Friday, February 3, 2017

Should you put "theory" or "experiment" in the title of your paper?

A referee for a recent paper, entitled "Effect of hydrogen bonding on infrared absorption intensity", suggested that we should add "theory" to the title since the chosen title could equally be about an experimental paper. In the end, we declined but did make the abstract clearer that the paper was purely theoretical.

I thought this is an interesting issue, that I had not thought about explicitly before. If you look at titles of papers it is true that it is sometimes not clear whether the paper is theoretical, experimental, or joint theory and experiment. This is particularly true with theory papers with titles such as "Property X of material ABC" or experimental papers with titles such as "Strong electron correlations in materials class Y". To experts who working are on the same topic or who know the authors it may be obvious. But to others, it may not be so obvious.

Does it matter?
Surely if the abstract makes it clear then it is o.k.?
[Again it is amazing how for some abstracts in luxury journals you have to read to practically the last sentence to figure it out. This is because experimental papers can be clothed in theoretical hype].

The suggestion prompted me to do two things.
First, I looked through the titles of most of my papers and found that the only ones which contained "theory" were those which referred to a particular technique, e.g. "Dynamical mean-field theory" or "linear spin wave theory".

Second, I looked at the titles of some famous papers, such as BCS and by P.W. Anderson.
BCS is "Theory of superconductivity" and the abstract begins "A theory...".
PWA does have "theory" in some papers but not others.

The only conclusion I came to from all of this is that I think we should work hard on the titles (and abstracts) of our papers, since the title may determine whether or not they are read.

Maybe it is tangential, but it also reminded me that like Anderson, I am largely against combined theory and experiment papers.

What do you think? Does it matter?


  1. I think it should not matter; if a reader truly wants to study some physics or material property, both theory and experimental papers need to be read. (In fact, experimentalists being put off by the idea of a theory paper need to seriously scratch their head whether they are in the business of understanding what they are doing - and vice versa w.r.t. relevance.)
    I.e. it should not matter whether a paper is theoretical or experimental; *the conclusion/main idea put forward in the paper* should be the incentive to studying it - not the way (theory/exp) how they reached that idea.

    I would think that group meetings should force a certain fraction of paper discussions to be across the theory/experimental boundary. I.e. have experimentalists study and discuss theory papers (a fraction of the time) and vice versa.

    I agree with the first paragraph of your older post you refer to - but I don't think combined papers should be avoided. Although I admit experimentalists should have a better grasp of theory so they won't need the theoretical brains to get a paper published, it is still a fact that "diversity" often leads to better ideas (explanations). So developing ideas while collaborating - and that warrants co-authorship! - across theory/exp boundaries should be applauded, but not demanded.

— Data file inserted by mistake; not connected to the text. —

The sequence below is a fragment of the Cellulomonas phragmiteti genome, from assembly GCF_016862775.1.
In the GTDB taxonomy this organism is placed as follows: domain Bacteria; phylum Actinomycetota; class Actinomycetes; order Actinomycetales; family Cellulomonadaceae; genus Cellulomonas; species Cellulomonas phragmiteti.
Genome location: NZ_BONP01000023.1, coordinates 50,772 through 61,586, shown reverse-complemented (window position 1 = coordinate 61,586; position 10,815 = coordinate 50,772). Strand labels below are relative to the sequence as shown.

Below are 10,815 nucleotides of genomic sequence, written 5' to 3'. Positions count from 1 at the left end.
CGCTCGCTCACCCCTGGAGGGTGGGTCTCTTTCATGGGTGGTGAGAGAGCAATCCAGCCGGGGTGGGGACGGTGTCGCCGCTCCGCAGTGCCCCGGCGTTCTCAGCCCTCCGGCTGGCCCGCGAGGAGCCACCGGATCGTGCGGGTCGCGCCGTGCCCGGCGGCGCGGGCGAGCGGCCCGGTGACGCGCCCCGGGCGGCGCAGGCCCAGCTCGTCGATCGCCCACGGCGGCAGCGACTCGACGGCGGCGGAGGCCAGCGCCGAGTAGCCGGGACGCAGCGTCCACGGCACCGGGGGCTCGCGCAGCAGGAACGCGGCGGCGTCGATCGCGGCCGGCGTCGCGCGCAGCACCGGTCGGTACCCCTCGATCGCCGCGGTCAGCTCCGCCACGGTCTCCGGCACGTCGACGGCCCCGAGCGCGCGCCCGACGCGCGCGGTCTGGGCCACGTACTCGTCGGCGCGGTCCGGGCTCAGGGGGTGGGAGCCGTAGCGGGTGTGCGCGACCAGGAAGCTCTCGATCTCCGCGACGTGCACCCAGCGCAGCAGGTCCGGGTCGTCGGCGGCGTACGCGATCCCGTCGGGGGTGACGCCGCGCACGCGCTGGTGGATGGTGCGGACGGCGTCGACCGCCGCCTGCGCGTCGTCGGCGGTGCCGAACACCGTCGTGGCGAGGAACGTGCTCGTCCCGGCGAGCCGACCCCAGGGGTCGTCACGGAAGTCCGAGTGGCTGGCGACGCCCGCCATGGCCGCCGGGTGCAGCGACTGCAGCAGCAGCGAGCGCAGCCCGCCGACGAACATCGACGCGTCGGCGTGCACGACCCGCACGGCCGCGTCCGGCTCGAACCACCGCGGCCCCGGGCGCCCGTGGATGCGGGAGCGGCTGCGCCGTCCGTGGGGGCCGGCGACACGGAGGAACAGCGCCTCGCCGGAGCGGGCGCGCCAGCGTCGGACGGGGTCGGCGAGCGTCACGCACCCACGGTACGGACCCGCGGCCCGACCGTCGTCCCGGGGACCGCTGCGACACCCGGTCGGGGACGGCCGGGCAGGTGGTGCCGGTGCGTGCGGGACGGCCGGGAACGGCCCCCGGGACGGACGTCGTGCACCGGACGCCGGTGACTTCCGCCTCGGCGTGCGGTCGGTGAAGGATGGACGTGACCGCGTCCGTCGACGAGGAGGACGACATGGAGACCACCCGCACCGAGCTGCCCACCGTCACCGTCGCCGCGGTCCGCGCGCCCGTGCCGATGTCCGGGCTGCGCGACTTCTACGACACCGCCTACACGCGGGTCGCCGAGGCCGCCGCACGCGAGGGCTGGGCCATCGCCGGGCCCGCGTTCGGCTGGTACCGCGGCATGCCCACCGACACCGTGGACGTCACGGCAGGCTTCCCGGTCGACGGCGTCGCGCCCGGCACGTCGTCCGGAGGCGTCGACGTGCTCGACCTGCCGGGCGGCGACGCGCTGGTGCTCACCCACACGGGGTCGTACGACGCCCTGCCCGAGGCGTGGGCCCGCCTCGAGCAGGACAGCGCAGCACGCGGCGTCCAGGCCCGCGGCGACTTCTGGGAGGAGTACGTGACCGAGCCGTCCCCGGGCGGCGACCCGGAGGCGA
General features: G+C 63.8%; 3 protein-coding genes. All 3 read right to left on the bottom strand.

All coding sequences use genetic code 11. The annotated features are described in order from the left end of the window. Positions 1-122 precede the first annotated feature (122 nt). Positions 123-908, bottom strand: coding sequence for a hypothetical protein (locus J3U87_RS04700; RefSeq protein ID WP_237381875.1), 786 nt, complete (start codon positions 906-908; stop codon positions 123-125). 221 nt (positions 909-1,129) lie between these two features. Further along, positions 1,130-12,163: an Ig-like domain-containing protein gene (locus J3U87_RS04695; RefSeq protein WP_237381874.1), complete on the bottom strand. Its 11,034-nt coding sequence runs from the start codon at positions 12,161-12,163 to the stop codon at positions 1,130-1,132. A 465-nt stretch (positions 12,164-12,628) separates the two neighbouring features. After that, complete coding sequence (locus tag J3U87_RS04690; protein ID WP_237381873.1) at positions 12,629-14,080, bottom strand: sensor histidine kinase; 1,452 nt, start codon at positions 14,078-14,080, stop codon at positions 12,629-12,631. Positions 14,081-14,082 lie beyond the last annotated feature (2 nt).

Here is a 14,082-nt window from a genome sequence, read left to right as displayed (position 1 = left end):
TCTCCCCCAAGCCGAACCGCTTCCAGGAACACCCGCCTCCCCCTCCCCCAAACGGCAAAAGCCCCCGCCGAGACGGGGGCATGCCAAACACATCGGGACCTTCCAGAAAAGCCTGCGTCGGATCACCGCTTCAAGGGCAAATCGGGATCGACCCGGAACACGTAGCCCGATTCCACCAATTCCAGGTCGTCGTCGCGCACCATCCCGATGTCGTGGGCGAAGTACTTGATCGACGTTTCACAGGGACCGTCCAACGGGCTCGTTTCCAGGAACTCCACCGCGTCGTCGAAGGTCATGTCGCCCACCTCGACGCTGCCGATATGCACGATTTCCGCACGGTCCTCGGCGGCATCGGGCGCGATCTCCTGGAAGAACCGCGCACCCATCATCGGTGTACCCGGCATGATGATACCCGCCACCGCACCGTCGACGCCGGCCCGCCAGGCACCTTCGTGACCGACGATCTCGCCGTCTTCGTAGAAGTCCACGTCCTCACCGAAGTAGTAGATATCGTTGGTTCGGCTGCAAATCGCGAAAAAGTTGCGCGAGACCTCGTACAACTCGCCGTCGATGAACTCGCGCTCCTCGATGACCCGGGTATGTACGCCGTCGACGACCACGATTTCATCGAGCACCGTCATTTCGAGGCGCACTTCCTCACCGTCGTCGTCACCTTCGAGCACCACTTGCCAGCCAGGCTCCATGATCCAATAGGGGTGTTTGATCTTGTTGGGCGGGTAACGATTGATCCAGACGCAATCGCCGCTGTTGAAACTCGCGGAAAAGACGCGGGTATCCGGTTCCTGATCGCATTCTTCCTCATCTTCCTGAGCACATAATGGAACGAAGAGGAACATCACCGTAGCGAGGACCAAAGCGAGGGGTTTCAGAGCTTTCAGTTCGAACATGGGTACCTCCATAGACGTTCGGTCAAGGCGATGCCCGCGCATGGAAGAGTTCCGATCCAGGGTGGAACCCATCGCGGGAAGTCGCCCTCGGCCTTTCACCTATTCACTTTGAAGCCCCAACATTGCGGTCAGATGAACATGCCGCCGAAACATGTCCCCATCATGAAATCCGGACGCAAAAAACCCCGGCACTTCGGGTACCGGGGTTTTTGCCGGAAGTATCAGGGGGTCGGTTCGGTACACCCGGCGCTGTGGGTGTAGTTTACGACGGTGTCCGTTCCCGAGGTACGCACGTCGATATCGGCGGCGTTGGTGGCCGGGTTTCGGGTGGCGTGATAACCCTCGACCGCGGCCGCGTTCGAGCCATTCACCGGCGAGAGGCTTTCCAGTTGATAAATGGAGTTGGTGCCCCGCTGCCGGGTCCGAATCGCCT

(Related: it appears easier for theorists to publish theory only papers than experimentalists to publish experiment-only papers. Very often we're asked to justify our conclusion with a significant theoretical component beyond our skill-set...)

  2. @pcs: I guess the main complaint is related to the luxury journals, where it is often very difficult to publish experimental data without a very clear (and often novel/exotic) explanation of the results. This is dangerous, because when some new and controversial experimental results are revealed, there is often not a clear explanation initially, which enforces either a) the authors do not publish in a top-tier journal, or b) they strongly endorse one possible theory, without completely digesting the alternatives.

    In my experience, what usually promotes a mid-level experimental article into a luxury journal is exactly the speculative theoretical interpretation that is tacked on. As pcs says, it's becoming harder to publish experiment-only papers. To me, this seems bad for the community, because there is a very high chance that the very first theoretical interpretation misses some unseen aspects, and is therefore incorrect or incomplete. This is just how you expect science works - it's not the fault of the authors - the ideas have to be digested and revised. Simply due to length restrictions, it might not even be practical to present a full experimental and theoretical study. Moreover, the motivation of the authors is simply to publish their results, which can lead to favouring more exotic interpretations if different possibilities can explain the initial data.

    This creates a poor incentive system. The most visible and valuable experimental articles are also the ones that are most likely to have an incomplete interpretation. It feels to me that extremely good experimental results can be tarnished by some overreaching theory.

    I wish it were possible to say, "This is an interesting field, we did this difficult and detailed experiment, and saw this result (which might be consistent with theory X), but there are other theories Y and Z where it is unknown what the response should be. We hope this will stimulate further research, because this issue is not completely settled."